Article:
Jinnah: India-Partition-Independence is a book written by Jaswant Singh, a former Finance Minister of India and an External Affairs Minister, on Pakistan’s. Excerpts from Jinnah: India-Partition-Independence by Jaswant Singh, the veteran Bharatiya Janata Party (BJP) leader whose views on the. In an interview on the eve of the launch of his book on Jinnah, Singh took a divergent stand from the Sangh as well as popular Indian.

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Those burning ‘whys’ of the last sixty-two years, which bedevil us still. Nov 26, Anil Swarup rated it really liked it. A very en lighting book about the partition.

A thorough study of all events lead towards the partition of the Subcontinent. The author bkok that the act of partition cannot be simply attributed to an individual but was the product of jaewant intransigence of the Indian National Congress, flawed colonial policies of the British, and the persistence of the Jinnah-led Muslim league.

He clearly explains how Jinnah moved from being a champion of Hindu-Muslim unity and nationhood to a champion of Pakistan.

Such is indeed the dilemma of every honest person tenaciously clinging to his ideas in the face of unrelenting opposition. There is a whole chapter on Islam’s hook and I don’t understand why.

Indian authors vilify Jinnah; John Keay just reports the event and has no opinion; Dominique Lappierre eulogies Mountbatten; but I think Jaswant Singh has hit it on jinnab nail when he tries to analyze the events that occured, and correctly indentifies the reasons behind Partition and the role played by each of the parties; Congress for pushing Jinnah away and pinning him in a corner from where Pakistan was the only option, Jinnah for demanding Pakistan as a negotiating tactic to gain more representation and voice in an Indian government and then not knowing what to do once his wish came true and finally on the British for widening jinnaah rift between the two communities for their own narrow gains and the haphazard manner in which it was finally executed.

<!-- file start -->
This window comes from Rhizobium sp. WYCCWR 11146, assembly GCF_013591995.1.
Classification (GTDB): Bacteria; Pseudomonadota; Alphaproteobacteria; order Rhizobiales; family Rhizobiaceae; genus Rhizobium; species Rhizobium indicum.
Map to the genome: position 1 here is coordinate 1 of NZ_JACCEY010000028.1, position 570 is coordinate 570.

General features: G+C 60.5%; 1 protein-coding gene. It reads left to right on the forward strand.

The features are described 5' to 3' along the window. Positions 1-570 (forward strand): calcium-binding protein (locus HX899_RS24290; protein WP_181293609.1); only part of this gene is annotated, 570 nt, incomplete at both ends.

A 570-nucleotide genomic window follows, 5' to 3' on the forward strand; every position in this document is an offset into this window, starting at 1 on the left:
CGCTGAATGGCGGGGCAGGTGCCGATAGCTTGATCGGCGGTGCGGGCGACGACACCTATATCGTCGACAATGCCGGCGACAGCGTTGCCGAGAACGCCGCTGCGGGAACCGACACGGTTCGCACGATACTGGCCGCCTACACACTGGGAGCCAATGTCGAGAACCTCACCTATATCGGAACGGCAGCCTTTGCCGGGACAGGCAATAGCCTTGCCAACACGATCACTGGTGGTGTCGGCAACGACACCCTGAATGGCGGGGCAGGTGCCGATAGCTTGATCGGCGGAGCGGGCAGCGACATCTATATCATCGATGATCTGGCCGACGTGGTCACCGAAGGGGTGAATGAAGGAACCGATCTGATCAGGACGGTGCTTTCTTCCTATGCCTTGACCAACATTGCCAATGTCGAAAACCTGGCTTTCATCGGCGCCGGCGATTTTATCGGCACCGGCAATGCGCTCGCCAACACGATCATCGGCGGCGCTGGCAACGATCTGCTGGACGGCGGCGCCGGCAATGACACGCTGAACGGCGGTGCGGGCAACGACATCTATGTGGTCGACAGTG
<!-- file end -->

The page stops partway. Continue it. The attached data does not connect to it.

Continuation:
Even jaswwnt 70 years same kind sinh politics continues to be played. It’s one thing to speak of Nehru’s ‘virulent’ dislike of Jinnah, but quite another to use it as a double-edged weapon to serve the ends of recorded history and, at the same time, project Jinnah in an unflattering light. However, this not the sort language one would use for someone he wishes to glorify.

Review by Iqbal Jassat.

Nonetheless, he deals with the partition of India with insight and shows convincingly that it was not Jinnah’s intransigence until the very end that brought about Pakistan – it was every bit as much the insensitivity of Nehru and Patel and their unwillingness to recognise the necessity for some compromise to accomodate the Muslim minority.

Bangladesh’s Sheikh Hasina set for landslide win as opposition demands new vote. The roles that the great Indian politicians played in causing the division of India into India and Pakistan has been clearly explained. Within a few pages. Read this book slowly and try to observe every single event.